21 Feb The secrets of the holy forest
Did you know that – fidus in silvis silentibus — faithful to the silent forests, was also the family motto of Viktor Schauberger. His father was master woodsman in Holzschlag at Lake Plockenstein, and Viktor absorbed accumulated wisdom of generations of forest wardens. His mother also taught him to tune in to nature—to listen to its singing in a mountain stream as well as its whispering through the treetops, and to learn its cycles and rhythms. The Forest, the temple of the Lady, with trees for columns and the sky for a roof. A sanctuary consecrated to the Mistress and the realm of Tiubel.
Viktor Schauberger, was known in his time as the Water Wizard. The courageous inventor built prototype examples of beneficial technology, in his effort to turn humanity away from death-dealing technologies. Creation instead of destruction (implosion is creation, explosion is destruction) He defended Earth’s water, air and soil, but at the end he was out-maneuvered by people with lesser motives. In the winter of 1957 Viktor was approached by two Americans, drawn to him through the late publicity given to his implosion machine. Shortly after in the following month of June, Viktor and his son were flown to Texas for what was to be a 3 month visit to examine his work. His reports, models and machinery were also dispatched to the USA. The Schaubergers’ were housed in isolation in the Texan desert during the hottest months of the year. After 3 months Viktor expressed his wish to return home but his hosts were cautious to let him leave after such satisfactory results, it was their intention that the Schaubergers’ stay for the next few years.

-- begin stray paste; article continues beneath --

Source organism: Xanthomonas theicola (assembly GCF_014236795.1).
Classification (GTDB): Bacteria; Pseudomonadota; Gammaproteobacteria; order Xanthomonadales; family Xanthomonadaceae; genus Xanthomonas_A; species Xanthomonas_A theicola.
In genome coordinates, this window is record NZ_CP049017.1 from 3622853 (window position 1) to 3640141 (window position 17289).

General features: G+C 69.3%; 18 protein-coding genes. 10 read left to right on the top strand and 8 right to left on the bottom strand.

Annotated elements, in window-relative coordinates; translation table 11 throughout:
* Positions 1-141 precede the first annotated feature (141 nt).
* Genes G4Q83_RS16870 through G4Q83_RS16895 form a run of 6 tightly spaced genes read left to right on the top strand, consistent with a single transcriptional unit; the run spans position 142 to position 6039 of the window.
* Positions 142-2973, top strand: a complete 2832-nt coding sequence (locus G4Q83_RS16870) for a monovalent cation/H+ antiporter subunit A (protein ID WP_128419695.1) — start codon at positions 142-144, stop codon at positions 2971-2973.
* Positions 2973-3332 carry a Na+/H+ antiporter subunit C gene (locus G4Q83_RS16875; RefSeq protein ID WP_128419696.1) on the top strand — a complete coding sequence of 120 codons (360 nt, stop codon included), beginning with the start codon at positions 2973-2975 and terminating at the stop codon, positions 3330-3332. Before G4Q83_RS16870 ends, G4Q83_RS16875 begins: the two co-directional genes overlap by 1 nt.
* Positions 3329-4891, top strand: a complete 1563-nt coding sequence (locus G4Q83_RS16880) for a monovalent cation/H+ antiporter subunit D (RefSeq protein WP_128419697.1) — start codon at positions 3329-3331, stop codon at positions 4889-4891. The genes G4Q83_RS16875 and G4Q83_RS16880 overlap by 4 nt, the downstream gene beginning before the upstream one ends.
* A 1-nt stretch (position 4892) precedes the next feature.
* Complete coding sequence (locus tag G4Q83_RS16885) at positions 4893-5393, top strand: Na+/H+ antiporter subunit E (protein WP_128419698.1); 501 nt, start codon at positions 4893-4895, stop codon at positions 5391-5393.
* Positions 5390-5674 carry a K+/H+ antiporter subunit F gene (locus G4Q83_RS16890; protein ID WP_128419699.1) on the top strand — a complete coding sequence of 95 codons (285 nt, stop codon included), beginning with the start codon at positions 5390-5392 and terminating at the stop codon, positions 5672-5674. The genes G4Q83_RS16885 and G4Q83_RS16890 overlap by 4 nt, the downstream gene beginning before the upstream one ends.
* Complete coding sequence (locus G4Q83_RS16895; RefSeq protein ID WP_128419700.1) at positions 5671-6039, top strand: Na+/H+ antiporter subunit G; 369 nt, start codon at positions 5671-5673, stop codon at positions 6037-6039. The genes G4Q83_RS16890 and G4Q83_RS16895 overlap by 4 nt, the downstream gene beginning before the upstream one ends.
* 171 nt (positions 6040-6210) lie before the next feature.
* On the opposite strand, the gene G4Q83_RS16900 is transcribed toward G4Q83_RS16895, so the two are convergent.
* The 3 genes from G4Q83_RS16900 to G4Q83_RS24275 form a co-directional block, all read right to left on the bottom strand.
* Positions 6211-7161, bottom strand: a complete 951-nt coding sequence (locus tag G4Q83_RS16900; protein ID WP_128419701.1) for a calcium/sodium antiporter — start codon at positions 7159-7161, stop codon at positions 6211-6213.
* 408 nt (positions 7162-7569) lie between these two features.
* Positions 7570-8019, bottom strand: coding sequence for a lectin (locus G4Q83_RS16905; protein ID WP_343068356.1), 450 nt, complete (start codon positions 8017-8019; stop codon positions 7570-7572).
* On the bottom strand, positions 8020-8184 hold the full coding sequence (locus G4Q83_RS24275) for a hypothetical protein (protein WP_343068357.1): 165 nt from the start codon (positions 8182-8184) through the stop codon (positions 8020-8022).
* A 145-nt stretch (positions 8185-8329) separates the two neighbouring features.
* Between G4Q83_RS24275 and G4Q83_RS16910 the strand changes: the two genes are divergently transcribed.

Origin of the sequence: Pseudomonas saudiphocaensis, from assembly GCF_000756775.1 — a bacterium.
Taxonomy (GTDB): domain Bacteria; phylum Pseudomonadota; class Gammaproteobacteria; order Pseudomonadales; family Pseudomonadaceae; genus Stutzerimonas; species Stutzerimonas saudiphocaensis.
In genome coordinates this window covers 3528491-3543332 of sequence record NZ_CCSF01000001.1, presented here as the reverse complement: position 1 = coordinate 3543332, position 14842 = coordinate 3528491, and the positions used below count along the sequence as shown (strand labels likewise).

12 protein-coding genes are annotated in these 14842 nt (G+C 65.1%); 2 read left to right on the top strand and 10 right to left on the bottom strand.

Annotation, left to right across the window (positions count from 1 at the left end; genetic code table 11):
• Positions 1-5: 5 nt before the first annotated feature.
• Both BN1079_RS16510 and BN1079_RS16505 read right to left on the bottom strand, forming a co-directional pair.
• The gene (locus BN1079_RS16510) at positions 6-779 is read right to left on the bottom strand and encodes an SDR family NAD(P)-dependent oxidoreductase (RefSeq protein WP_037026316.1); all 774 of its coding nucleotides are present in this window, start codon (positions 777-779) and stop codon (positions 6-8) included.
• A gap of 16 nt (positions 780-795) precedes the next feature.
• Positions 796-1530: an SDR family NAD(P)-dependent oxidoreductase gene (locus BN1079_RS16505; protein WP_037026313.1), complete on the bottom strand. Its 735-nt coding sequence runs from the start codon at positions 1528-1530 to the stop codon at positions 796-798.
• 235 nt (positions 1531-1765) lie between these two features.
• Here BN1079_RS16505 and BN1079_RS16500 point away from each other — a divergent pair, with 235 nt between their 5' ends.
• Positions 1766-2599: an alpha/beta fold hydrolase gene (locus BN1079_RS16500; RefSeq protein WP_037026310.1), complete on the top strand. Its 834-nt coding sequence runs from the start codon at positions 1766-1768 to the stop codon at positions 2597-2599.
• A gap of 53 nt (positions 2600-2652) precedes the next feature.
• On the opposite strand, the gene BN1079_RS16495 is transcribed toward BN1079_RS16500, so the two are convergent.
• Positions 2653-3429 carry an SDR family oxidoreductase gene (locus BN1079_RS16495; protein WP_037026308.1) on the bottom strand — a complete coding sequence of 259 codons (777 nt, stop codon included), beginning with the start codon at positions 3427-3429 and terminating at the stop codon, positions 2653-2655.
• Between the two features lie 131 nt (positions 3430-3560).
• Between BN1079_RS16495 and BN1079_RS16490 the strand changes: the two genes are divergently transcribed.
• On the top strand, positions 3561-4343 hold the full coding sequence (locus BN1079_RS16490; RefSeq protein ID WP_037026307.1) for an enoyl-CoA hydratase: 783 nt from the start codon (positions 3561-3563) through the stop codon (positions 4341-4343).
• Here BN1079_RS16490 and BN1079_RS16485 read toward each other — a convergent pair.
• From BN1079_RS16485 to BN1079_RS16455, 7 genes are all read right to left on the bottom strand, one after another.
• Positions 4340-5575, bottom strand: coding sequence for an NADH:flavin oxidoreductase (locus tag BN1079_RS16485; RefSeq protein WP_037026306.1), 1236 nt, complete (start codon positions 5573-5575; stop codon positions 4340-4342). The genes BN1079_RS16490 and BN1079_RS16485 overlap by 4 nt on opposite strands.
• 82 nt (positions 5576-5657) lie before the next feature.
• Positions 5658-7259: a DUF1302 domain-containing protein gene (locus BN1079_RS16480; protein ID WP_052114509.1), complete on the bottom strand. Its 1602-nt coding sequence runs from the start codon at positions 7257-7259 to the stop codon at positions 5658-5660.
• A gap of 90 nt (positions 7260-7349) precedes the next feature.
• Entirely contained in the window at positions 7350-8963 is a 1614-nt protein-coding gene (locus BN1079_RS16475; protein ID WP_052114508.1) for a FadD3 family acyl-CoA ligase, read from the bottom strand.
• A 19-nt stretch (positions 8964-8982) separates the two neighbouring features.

A month later in September and after much distress for Schauberger, he was told that he could go home if he agreed to learn English, he was given 30 minutes to decide. Viktor agreed under force and his son was also asked to sign a contract which he refused to do, for as a visitor this would have brought him under American law. The agreement also included a statement which precluded any of Viktor Schauberger’s work being passed to anyone other than Mr. Robert Donner, this included his thoughts and knowledge in the past, present and future. Then they could leave again … although exhausted by their experience Viktor and his son were not allowed to rest before taking the 19 hour flight home. Unfortunately Viktor lost his will to live, and in only five days after returning home on the 25th September 1958 Viktor died in Linz aged 73. Despairingly he repeated over and over “They took everything from me, everything I don’t even own myself” …